Phil Hunt on the missed opportunities of the Health Service Medical Supplies Bill
The £90 million fine imposed by the Competition and Markets Authority on both Pfizer and Flynn Pharma, for charging the NHS excessive prices for an anti-epilepsy drug, is a salutary warning to the pharmaceutical industry. That’s why I welcome the ‘Health Service Medical Supplies (Costs) Bill’, which has its Second Reading in the Lords this week. It will deal with companies who have exploited loopholes by controlling the price of unbranded generic medicines.
At the same time however, the Bill misses a great chance to get rid of many of the restrictions on NHS patients using innovative new medicines.
A recent report by leading charities Breast Cancer Now and Prostate Cancer UK shows that NHS cancer patients are missing out on new treatments being made available in comparable countries of similar wealth. This has been paralleled by a process of delisting drugs from the Cancer Drugs Fund, because it had overspent.
It’s not just in cancer drugs. Evidence from clinical trials has shown that the PrEP drug can be highly effective in reducing the spread of HIV. Yet NHS England has sought to avoid funding responsibility by attempting to palm it off onto cash strapped local authorities. Only following two court cases, did NHS England finally agreed to fund extensive clinical trials.
When Labour set up NICE, we guaranteed that whatever new drugs it recommended the NHS had to make them available within 90 days to all patients who could benefit. But since 2010, access to new drugs approved by NICE have been increasingly impeded. This culminated in the current proposal that if an approved treatment is expected to exceed £20m in any of the first three years of its use on the health service, NHS England can ask NICE to allow a longer period of phased introduction.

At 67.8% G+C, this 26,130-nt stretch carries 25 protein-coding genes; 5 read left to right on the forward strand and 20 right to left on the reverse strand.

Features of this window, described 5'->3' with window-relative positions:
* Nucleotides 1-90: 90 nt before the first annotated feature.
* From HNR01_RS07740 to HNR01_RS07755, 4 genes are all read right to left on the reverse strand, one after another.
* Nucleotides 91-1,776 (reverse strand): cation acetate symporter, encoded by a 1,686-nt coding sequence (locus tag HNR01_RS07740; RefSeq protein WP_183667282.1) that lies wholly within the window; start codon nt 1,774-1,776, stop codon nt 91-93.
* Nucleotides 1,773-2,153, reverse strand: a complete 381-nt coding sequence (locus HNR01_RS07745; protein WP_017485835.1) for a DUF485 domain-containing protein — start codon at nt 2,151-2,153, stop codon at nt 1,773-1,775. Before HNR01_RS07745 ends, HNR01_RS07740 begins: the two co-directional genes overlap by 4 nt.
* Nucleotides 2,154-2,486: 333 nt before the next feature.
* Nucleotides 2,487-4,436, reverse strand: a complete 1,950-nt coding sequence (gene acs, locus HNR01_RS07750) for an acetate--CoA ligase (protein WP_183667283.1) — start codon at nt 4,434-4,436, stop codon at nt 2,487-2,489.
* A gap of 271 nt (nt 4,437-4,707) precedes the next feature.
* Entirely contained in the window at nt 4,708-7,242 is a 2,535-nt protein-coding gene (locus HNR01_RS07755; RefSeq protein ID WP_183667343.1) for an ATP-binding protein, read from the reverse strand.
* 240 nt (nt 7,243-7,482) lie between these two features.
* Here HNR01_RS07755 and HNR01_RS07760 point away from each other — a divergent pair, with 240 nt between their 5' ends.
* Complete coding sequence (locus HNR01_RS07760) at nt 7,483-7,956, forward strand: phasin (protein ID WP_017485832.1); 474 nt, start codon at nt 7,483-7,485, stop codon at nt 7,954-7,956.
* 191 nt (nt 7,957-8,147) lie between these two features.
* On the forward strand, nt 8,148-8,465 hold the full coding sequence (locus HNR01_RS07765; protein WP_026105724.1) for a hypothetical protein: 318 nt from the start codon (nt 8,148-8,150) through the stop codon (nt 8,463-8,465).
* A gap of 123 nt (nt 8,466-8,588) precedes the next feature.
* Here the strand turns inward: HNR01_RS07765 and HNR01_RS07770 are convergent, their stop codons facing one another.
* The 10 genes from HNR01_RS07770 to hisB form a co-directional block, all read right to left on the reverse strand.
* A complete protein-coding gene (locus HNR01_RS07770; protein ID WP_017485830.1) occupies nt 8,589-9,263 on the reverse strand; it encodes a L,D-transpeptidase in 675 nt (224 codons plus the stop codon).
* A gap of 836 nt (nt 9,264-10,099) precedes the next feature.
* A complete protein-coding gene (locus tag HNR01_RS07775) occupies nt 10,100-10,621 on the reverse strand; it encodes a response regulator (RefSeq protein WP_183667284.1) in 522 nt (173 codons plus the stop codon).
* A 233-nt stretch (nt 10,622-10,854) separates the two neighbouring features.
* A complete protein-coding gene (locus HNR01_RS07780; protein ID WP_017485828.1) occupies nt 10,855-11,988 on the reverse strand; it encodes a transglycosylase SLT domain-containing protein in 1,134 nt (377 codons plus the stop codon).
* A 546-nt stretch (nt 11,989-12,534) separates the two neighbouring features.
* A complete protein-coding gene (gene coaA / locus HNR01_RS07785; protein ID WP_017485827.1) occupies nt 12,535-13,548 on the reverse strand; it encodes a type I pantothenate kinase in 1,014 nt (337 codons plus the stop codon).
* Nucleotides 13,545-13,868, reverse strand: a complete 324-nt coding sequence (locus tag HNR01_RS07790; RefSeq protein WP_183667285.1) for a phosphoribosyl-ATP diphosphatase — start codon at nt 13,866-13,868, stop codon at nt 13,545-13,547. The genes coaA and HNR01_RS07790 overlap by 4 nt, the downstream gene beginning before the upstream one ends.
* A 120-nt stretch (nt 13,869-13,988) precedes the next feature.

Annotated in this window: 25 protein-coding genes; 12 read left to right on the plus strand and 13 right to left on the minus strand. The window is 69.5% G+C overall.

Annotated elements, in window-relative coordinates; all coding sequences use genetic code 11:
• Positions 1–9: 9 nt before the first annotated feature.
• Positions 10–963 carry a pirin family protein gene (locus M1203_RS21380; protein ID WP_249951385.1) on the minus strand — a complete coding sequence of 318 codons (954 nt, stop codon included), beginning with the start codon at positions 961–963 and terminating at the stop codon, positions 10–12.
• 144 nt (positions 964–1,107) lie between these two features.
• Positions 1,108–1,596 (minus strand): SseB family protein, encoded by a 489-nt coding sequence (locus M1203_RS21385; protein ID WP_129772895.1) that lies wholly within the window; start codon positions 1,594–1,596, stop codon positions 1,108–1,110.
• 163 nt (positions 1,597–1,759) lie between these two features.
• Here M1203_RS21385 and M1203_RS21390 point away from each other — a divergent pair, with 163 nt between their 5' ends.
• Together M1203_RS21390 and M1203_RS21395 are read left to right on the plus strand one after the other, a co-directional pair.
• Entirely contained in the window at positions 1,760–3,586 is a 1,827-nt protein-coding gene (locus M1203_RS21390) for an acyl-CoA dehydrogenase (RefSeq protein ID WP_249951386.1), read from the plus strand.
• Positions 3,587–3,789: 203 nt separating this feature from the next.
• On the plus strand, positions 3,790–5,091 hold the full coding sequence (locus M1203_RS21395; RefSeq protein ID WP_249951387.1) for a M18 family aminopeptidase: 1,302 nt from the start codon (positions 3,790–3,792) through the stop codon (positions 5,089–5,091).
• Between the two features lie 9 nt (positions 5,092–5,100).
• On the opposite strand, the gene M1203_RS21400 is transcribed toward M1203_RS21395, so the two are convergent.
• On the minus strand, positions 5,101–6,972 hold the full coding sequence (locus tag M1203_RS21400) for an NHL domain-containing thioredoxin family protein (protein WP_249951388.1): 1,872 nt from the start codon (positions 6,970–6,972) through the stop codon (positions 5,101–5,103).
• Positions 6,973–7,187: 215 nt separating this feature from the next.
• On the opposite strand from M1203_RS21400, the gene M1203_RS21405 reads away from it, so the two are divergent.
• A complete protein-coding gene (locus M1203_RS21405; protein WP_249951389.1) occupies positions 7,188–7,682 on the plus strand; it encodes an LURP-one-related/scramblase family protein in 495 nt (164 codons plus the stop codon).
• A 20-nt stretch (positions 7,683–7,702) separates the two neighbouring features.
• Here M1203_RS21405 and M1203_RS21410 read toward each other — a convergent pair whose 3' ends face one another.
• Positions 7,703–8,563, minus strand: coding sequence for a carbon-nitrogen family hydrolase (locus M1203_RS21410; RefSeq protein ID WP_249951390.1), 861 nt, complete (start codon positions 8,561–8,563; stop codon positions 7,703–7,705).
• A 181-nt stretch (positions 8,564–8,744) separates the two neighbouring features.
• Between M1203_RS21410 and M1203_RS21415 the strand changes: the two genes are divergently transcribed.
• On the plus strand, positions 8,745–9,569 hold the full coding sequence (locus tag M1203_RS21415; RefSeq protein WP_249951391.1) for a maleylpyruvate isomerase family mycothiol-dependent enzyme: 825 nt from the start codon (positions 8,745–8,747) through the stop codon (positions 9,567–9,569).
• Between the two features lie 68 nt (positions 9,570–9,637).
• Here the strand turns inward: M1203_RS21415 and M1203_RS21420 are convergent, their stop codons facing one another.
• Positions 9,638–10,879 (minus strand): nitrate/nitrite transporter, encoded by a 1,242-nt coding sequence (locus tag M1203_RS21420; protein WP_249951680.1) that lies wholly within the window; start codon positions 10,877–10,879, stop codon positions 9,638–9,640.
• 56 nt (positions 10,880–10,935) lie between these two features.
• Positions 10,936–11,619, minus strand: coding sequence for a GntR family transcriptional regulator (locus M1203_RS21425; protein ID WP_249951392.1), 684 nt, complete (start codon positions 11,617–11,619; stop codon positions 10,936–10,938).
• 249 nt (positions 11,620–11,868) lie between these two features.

It is incredibly disappointing that a ground-breaking agreement with the drug companies in 2014 could have led to many more new drugs being made available. The pharmaceutical industry guaranteed to hold down costs for a five year period with the bill staying flat for two years and then growing only slowly after that. If NHS drug expenditure went over this agreed limit, then the industry agreed to pay a rebate back to the Government every quarter.
Nearly £1.5 billion has already been handed over that could have been used to pay for new drugs, as it has in Scotland. Sadly, the Treasury purloined the rebate by estimating in advance of each financial year how much it was likely to get. That figure was then built into the coming year’s budget for the NHS. This reduced the Treasury’s own contribution to the health service but brought no extra money for local services.
Now, because the health service doesn't effectively get the rebate, NHS England has put huge pressure on Clinical Commissioning Groups to restrict drug costs. The result is that more and more drugs are being rationed whilst the pharmaceutical industry threatens to reduce its investment in the UK, because we are so slow to take up their innovation. This Bill presents a clear opportunity to put patients first by ensuring that the crude and unnecessary rationing of drugs comes to an end.
Lord Philip Hunt of Kings Heath is Shadow Health Minister in the House of Lords. He tweets @LordPhilofBrum
Published 20th December 2016